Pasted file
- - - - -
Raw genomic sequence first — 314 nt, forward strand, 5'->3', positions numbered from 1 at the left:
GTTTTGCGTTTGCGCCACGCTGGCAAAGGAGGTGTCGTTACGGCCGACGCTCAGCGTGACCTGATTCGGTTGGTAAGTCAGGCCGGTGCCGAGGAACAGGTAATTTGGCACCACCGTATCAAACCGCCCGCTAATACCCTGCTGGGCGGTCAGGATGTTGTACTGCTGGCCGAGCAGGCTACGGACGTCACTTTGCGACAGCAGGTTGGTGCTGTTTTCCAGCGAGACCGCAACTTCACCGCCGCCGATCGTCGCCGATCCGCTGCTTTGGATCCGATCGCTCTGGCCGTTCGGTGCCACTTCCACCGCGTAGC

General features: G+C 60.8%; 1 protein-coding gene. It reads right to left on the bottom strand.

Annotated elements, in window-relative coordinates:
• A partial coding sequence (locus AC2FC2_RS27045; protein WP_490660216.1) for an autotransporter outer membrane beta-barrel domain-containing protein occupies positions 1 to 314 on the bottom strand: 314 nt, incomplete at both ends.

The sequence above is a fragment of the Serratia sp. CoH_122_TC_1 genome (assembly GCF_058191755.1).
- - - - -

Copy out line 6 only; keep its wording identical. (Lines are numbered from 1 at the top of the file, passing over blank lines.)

The sequence above is a fragment of the Serratia sp. CoH_122_TC_1 genome (assembly GCF_058191755.1).